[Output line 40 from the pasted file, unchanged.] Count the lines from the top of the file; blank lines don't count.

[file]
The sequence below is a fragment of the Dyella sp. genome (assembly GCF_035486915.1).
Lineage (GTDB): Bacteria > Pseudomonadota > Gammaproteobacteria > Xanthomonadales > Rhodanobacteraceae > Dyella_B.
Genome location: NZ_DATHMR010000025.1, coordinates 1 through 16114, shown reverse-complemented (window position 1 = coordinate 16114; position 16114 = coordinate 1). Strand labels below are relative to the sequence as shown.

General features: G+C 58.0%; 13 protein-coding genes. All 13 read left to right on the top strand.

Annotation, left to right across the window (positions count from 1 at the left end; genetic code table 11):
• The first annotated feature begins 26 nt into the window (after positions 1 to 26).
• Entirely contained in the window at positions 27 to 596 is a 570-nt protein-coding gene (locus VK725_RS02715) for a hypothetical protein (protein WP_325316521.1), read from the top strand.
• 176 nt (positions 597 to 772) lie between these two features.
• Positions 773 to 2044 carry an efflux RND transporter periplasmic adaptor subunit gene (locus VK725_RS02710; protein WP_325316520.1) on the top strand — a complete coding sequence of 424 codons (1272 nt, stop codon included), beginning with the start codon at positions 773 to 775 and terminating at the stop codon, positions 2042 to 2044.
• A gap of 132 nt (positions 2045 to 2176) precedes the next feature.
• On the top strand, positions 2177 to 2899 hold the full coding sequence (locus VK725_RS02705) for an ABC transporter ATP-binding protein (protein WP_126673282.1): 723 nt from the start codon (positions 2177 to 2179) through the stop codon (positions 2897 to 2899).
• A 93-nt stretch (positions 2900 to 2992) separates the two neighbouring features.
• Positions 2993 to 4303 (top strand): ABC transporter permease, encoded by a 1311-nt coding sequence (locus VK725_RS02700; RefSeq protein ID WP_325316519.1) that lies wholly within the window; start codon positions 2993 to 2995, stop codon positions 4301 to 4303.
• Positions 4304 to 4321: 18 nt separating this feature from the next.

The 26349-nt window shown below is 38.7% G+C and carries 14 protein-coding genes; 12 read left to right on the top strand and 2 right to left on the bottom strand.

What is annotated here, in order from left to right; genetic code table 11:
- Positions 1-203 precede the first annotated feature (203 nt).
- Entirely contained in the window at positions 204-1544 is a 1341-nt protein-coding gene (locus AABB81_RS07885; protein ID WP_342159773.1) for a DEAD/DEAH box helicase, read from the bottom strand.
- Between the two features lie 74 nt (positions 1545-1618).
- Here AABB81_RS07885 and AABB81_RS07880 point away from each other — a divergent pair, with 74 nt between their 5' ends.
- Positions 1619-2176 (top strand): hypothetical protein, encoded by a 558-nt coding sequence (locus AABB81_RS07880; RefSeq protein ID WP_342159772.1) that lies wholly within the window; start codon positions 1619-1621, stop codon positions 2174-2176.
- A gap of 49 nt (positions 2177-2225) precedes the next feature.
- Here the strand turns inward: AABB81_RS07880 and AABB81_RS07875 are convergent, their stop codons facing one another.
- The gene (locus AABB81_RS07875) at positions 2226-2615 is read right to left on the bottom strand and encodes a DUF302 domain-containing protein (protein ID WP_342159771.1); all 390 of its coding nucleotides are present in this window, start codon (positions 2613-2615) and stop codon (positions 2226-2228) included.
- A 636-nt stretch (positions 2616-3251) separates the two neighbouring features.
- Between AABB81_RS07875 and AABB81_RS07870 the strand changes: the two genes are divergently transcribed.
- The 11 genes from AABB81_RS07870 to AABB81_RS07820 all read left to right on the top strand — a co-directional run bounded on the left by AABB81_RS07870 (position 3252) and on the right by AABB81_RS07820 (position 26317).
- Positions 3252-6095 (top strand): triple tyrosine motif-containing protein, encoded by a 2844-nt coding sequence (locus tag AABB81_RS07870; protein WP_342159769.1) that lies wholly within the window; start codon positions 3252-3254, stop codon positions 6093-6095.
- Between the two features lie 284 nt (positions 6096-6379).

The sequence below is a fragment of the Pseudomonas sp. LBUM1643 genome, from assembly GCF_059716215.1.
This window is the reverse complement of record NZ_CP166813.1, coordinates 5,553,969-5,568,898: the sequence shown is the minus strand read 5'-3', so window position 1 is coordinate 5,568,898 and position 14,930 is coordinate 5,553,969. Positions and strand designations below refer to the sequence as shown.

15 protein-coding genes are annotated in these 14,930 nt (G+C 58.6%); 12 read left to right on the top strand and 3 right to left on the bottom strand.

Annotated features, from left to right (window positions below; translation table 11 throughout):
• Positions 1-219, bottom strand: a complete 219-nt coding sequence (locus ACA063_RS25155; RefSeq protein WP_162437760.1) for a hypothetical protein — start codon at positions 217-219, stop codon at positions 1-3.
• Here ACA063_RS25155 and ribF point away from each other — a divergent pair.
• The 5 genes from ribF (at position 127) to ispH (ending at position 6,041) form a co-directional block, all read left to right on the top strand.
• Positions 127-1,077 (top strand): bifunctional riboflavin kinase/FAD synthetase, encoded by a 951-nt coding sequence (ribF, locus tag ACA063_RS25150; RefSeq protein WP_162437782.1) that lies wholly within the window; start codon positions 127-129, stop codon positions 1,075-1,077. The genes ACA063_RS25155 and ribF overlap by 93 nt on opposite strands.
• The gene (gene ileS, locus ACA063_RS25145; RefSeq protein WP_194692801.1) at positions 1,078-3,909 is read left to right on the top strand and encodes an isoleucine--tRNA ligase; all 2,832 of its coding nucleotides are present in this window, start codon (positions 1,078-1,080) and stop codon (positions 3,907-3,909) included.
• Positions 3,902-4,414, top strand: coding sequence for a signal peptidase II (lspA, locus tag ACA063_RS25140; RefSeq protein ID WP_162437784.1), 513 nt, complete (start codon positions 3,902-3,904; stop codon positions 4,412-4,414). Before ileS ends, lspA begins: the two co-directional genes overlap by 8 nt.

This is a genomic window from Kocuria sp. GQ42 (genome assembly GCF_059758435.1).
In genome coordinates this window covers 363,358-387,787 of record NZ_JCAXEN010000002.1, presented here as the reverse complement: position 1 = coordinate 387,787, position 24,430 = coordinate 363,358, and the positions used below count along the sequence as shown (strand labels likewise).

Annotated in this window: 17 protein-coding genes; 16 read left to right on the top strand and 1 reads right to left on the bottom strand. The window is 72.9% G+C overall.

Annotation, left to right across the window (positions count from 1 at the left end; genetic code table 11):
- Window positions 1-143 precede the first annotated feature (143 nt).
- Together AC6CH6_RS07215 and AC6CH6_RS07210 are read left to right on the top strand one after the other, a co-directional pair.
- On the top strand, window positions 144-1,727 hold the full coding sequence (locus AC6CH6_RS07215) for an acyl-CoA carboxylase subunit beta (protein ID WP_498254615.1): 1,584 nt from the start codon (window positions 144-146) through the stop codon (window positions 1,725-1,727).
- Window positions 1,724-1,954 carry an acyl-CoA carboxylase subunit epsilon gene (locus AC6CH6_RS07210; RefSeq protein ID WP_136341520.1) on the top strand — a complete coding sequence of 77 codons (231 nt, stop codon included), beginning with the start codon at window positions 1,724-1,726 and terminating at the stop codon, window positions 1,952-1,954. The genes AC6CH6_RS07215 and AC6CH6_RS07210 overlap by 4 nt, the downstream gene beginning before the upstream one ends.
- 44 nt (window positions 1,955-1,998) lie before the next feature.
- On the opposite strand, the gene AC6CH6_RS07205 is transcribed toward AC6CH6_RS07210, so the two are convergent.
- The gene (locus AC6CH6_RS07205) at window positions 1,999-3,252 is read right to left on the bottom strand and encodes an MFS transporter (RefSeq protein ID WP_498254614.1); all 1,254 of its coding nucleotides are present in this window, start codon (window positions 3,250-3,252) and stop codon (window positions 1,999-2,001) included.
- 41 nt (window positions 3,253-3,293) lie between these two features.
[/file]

This is a genomic window from Kocuria sp. GQ42 (genome assembly GCF_059758435.1).